Some supply chain heroes wear lab coats In Zimbabwe, two resourceful laboratory technicians ensure access to viral load testing for people living with HIV/AIDS

Plumtree District Hospital, near Zimbabwe's border with Botswana, has an HIV/AIDS clinic that serves 4,000 patients within the region.

Kasilaye Sibanda is one of those patients. In November 2019 he received a shot of antibiotics to treat opportunistic infections related to HIV. Nearby Marula Clinic referred him to Plumtree District Hospital, as clinic staff were struggling to keep him well. He also had his blood drawn at the hospital to test his viral load levels, which were expected to be unacceptably high. Once his health improves, Kasilaye will be eligible to switch to TLD, the new and preferred HIV treatment regimen.

Staff supporting HIV/AIDS programming at Plumtree.

Patients like Kasilaye have a dedicated team of health professionals at Plumtree, including laboratory staff, working to keep him healthy.

Because of the hospital's location, many of its patients work abroad year-round in neighboring Botswana, Namibia and South Africa. For the 4,000 patients living with HIV/AIDS served by Plumtree, medical visits should be every six months, but some patients visit the hospital only annually or every two years, often during the Christmas and New Year's holidays. For those patients, the hospital arranges to get their antiretroviral medicines to them through family members or representatives of community refill groups.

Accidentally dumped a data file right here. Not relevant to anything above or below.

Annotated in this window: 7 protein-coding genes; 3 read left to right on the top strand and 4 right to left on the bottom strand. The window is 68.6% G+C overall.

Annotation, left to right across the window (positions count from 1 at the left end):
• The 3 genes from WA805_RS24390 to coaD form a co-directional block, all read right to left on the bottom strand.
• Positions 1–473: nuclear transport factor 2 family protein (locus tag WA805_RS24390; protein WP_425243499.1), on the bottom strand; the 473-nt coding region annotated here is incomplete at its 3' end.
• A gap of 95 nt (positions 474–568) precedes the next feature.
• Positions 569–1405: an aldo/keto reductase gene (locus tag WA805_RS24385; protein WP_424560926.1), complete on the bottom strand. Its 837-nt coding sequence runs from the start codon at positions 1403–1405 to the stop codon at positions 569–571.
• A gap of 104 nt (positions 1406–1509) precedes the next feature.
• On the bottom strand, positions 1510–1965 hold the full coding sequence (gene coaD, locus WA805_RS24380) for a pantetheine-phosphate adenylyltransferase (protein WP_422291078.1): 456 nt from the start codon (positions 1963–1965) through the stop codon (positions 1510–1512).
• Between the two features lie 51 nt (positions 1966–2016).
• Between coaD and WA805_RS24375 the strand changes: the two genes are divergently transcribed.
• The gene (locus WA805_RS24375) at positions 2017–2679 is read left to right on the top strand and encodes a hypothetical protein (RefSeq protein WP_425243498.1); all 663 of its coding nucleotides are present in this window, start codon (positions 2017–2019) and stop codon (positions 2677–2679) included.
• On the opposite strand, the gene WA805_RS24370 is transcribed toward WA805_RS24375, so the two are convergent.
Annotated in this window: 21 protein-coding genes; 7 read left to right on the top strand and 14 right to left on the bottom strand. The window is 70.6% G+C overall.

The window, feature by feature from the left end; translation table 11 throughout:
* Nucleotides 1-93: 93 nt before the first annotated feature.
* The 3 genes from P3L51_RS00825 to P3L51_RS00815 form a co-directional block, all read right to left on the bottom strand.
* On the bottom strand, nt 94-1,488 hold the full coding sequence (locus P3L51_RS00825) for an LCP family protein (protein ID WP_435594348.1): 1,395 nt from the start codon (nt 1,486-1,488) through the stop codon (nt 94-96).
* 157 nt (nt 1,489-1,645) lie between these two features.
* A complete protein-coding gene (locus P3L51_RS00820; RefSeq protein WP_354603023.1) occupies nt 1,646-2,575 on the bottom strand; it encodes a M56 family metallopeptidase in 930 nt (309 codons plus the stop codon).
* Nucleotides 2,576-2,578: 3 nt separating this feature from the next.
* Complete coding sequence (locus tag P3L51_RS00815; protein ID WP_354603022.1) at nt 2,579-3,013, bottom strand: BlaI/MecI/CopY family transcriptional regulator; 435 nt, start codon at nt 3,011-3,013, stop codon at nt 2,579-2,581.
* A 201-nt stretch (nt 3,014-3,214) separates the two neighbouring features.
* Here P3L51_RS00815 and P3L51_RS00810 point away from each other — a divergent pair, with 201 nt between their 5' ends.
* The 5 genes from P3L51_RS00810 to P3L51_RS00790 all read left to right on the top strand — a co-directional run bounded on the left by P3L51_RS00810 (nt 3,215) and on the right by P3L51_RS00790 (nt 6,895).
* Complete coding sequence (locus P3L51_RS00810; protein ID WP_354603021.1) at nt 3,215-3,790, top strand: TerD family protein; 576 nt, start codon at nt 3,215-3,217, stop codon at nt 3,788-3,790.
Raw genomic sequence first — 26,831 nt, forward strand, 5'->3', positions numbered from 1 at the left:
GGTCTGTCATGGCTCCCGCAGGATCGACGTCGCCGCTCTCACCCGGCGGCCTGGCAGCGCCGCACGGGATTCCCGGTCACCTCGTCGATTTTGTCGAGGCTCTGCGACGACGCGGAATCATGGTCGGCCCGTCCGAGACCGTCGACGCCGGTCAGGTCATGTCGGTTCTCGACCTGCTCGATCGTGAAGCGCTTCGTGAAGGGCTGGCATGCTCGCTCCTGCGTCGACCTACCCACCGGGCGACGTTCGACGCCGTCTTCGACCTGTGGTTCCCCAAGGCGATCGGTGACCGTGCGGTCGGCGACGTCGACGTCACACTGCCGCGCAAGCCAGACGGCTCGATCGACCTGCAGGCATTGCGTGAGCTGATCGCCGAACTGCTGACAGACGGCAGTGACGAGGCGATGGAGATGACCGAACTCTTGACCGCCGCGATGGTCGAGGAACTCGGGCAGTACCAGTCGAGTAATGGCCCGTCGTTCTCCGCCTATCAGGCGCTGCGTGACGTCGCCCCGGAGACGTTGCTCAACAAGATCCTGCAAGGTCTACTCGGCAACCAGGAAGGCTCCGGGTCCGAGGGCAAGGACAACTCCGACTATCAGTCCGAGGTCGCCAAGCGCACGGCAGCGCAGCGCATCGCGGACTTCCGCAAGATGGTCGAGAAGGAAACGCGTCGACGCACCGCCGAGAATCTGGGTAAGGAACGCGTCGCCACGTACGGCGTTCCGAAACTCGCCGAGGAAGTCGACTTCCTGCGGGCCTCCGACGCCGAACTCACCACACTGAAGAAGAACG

Despite many challenges, 12.5 percent of the hospital's patients are transitioning to TLD each month as required by the Ministry of Health and Child Care. HIV viral load testing, however, can only be done when patients pay a visit. The laboratory has faced additional challenges since the country's power supply has been unreliable the past several months.

Ranganai Mabuda is a laboratory technician at the hospital. For viral load tests, he operates four machines that require electrical power like the one in the photo here.

As with most other health facilities in Zimbabwe, Plumtree Hospital has experienced cuts in power for more than six months. The hospital has a solar array that no longer works. During power cuts, a backup generator provides electricity, but only when hospital staff can get fuel, which is constantly in short supply and quite expensive.

On a good day, the lab can run from six to 20 viral load tests. But at times the lab can go for up to two days with no electrical power at all.

Felistas Malaba, principal lab scientist at the hospital, is the other driving force behind the hospital's viral load program. She and Ranganai are very resourceful, employing several strategies to ensure viral testing keeps pace with demand.

They maintain a backup battery that typically lasts long enough to complete tests that are in progress when the electricity fails. As a result, they manage to only waste five percent of the cartridges needed to run the viral load tests.

To maintain the quality of blood serum from patients, they constantly freeze ice when electrical current is flowing, and then move it up to refrigerators to keep serum cold during power cuts. While this strategy is effective, it requires constant monitoring by staff.

Because of the high mobility of most of their patients, they often send test results via WhatsApp. Felistas and Ranganai are proud that, because of their creativity and hard work, most patients are getting their viral load test results.

A laboratory is at the end of a long and complicated supply chain of equipment and supplies required to support HIV/AIDS programs. Remarkably, thanks in large part to the creativity and dedication by the laboratory staff, test results are available to show that 85 percent of the Plumtree District Hospital's HIV/AIDS patients have suppressed levels of viral load.

All photos by Tafadzwa Ufumeli

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